Saltwater

by Rachael Cudlitz

Last winter, in a moment of weakness, I promised the children a holiday at the beach. The trip wasn’t mentioned all spring, and I’d foolishly assumed it’d slipped the boys’ minds. We’d all been so consumed with baseball and hating school, I’d forgotten the promise myself, content to plan a summer filled with lifeguarded days at the public pool and the low-rent summer camp run by the city. But not two days after they’d been released from the clutches of Jefferson Elementary, my young boys engaged in a relentless campaign of whining and badgering until I showed them proof of lodging and pinkie promised styrofoam boogie-boards upon arrival.

There were times in preparing for this trip I seriously thought about walking into the street with the intention of being hit by a bus. Not fatally mind you – just whacked hard enough to land myself in traction for a fortnight. Long enough to avoid the ridiculousness of my current situation: massive bum displayed to the world on Mission Beach, sweat prickling across my brow like beetles. Instead, I’d be surrounded by the ping and pull of various medical machines, lulled in to a desperate dream my actual life was different than the one I seem to be living. I’d dream myself living the life promised years ago. The life shattered when my husband died and I was left alone. What keeps me from desperation is practicality. Who would care for my children? I’ve no family to speak of. A neighbor, perhaps? The state? No, better to walk through the door of my misery and let the children have their fun. No one will suffer but me.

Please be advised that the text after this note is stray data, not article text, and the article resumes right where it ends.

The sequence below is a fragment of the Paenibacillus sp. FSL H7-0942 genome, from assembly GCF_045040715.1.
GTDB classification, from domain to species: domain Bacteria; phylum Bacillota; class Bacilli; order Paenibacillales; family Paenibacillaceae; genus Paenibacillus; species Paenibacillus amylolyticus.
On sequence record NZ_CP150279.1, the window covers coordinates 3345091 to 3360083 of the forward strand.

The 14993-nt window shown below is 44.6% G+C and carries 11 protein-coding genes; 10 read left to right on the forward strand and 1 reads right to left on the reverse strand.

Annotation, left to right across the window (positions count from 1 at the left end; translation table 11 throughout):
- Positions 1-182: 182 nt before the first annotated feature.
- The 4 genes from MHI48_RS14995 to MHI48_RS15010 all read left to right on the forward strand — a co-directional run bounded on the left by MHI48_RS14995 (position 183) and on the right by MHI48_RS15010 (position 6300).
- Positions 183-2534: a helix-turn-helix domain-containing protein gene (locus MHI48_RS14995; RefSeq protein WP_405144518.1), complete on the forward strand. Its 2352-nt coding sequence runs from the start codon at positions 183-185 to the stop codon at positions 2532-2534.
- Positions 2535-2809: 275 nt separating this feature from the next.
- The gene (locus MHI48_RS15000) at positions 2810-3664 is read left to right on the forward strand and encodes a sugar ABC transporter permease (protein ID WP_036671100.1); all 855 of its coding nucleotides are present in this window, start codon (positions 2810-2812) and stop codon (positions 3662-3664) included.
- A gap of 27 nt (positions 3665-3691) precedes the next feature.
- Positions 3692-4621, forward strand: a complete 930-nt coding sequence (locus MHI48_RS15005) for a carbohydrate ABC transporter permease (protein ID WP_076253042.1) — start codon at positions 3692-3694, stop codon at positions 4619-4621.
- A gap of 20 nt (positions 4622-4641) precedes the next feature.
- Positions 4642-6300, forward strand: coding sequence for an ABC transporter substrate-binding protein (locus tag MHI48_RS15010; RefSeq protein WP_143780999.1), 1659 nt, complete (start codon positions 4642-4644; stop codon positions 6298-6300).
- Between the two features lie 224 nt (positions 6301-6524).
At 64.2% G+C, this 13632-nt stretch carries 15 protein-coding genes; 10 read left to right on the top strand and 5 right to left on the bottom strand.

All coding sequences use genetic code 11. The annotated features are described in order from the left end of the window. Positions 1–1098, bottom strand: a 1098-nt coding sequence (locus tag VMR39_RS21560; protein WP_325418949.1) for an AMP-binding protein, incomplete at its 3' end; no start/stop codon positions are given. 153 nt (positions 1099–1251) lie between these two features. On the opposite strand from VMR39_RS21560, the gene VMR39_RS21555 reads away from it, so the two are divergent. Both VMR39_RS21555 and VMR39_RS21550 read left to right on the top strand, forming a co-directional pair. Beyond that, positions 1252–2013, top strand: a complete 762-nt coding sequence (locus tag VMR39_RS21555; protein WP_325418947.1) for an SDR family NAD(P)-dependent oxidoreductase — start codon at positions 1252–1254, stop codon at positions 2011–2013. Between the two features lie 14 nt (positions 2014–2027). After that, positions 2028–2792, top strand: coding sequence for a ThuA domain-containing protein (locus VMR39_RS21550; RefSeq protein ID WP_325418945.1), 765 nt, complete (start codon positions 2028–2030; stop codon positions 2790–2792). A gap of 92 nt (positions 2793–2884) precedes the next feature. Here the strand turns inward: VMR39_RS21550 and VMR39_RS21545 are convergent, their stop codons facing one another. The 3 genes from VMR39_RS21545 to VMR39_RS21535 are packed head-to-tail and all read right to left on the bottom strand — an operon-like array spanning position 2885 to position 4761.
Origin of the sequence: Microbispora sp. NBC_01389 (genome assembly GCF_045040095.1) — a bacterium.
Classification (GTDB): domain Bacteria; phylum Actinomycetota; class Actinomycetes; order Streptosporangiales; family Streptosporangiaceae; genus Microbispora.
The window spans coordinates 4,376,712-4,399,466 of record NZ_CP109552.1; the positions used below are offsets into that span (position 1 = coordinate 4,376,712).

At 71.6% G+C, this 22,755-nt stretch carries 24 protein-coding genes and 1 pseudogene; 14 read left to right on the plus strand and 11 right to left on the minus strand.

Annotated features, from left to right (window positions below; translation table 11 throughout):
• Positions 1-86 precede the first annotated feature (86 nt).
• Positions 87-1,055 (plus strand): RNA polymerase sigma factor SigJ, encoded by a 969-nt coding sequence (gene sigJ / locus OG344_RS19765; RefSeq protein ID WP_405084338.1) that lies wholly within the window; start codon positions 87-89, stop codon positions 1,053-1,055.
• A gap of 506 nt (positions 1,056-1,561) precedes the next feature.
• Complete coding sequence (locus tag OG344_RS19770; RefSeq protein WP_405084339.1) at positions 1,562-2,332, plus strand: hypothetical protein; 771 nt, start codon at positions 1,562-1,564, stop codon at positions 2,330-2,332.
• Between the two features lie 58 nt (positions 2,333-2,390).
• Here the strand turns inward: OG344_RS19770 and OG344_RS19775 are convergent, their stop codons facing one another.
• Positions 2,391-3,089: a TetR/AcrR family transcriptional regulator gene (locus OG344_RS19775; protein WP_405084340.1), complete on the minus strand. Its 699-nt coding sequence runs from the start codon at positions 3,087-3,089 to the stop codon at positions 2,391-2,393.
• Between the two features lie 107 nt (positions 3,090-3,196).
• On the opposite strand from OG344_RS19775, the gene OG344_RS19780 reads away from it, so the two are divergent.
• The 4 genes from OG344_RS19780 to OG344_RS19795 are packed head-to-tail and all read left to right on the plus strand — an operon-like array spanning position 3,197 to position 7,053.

Now sitting under a battered, oversized umbrella, watching the boys as they splash at the water’s edge and dig large pits in the sand, I know I’ve made the right decision to live up to my promise. I don’t even scold them when they beat each other about with the boards. Boys will be boys after all.

Close to the water’s edge a cluster of teenagers gather and claim territory. They’ve come in twos and threes, each group dragging long boards and coolers. Every one of them birthed by Gods. Boys tall and toned, covered in long lean muscle, casually flex and stretch as they talk and saunter down to the waterline. Girls equal in their perfection, tanned with tight bellies, giggle as their high ponytails swish across their backs and tickle the knotted bows of string bikinis. I can’t help but think it a travesty how high and round a teenage girl’s breasts can be. Warm globes filled with so much promise, but in the end – simply the height of false advertising. Nurse a child or two and things shift dramatically. Everyone’s disappointed then.

Wrangling a seven- and ten-year-old is more than I can take most days. Add the planning, the gear, the slow difficult trek across the sand, the constant comforting bake of the sun, and I feel myself pulled under by a heavy wave of exhaustion. Sleeping could be disastrous. I deliberately shift into an uncomfortable position – elbows grinding into the sand, a bright, green plastic shovel pressed into my hip – just to keep myself lucid.